Kirman CR, Proctor DM, Suh M, Hays S. 2015. Reduction of hexavalent chromium by gastric fluids from fed and fasted individuals with applications to toxicokinetic modeling. Presented at the Society of Toxicology’s 54th Annual Meeting, March 22-26, San Diego, CA.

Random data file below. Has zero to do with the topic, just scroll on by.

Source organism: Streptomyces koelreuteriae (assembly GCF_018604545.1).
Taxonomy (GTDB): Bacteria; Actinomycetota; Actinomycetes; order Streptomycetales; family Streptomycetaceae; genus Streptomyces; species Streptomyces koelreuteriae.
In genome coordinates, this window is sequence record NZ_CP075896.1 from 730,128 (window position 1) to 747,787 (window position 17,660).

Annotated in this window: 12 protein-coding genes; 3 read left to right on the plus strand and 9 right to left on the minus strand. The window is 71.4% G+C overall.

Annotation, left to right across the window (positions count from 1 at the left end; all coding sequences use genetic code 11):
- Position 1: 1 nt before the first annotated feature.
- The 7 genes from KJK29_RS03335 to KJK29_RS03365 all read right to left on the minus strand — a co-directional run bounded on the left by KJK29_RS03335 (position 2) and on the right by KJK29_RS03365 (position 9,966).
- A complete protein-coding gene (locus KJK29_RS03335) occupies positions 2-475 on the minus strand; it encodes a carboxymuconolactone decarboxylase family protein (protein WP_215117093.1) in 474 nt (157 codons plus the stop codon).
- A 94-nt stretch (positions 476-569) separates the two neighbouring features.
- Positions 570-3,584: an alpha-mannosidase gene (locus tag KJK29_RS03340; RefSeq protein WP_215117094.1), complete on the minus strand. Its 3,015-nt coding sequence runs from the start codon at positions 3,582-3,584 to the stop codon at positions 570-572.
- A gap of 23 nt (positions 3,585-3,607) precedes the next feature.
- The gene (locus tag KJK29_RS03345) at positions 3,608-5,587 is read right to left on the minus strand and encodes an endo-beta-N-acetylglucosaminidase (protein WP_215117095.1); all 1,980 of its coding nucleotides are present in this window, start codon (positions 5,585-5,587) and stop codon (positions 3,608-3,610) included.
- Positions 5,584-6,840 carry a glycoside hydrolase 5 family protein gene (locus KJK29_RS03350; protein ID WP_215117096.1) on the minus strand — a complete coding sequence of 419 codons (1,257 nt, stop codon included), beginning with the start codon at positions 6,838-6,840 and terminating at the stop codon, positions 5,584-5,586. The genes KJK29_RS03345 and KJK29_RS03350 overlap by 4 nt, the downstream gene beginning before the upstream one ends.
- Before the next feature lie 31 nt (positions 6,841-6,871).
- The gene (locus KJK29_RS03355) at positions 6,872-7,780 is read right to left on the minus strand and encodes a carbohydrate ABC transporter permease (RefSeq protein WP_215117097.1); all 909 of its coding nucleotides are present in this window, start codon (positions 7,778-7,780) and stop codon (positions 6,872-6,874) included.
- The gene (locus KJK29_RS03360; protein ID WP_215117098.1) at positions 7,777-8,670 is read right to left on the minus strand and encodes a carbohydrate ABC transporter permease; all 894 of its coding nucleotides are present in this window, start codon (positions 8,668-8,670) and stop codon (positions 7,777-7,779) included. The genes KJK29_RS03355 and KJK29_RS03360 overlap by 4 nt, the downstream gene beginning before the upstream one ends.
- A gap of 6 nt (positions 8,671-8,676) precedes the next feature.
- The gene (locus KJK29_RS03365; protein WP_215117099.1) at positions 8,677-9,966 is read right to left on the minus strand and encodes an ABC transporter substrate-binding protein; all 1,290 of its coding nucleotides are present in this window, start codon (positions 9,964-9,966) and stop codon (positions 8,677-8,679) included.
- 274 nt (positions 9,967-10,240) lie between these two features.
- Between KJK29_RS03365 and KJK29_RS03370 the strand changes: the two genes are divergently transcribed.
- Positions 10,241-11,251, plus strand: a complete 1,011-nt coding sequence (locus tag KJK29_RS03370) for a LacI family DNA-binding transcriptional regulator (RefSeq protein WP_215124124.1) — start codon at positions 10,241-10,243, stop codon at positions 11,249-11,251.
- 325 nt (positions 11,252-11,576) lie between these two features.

Previously, a simple model was developed to describe the pH-dependent reduction of hexavalent chromium (CrVI) by gastric contents from fasted individuals. In this study, the rates and capacities of CrVI reduction were characterized in gastric contents from fed volunteers (7 individual samples, 1 pooled sample) and fasted volunteers (5 individual samples). Reduction capacities were first estimated over a 4-hour reduction period. Thereafter, a dual-spike approach was used to help characterize the concentration- dependence of the 2nd order reduction rate constants: 1) spike 1 was added at the start of the incubation using low CrVI concentrations (~0.04-0.3 mg/L); 2) after 30 minutes, spike 2 was added to provide a characterization of higher concentrations (~1-3 mg/L), and the reaction was allowed to continue for a total of 150 minutes. To improve our understanding of CrVI reduction at higher pH levels, additional data were collected for gastric contents from proton-pump inhibitor users (3 individual samples, fasted, pH 5-7.5) and by artificially increasing pH from one fed individual (pH=2 adjusted to pH 4.7 and 5.8). Time-course data were analyzed using speciated isotope dilution mass spectrometry (SIDMS). These data, when combined with previously collected data, were well described by a 2-pool model (pool 1 =fast rate with low capacity; pool 2 = slower rate with higher capacity). These data support conclusions that: 1) human gastric samples, like those collected from rats and mice, contain multiple pools of reducing agents; and 2) low concentrations of CrVI are reduced more rapidly than are high concentrations of CrVI. With the combined data set, several pH-dependent forms of the model were considered and will be discussed.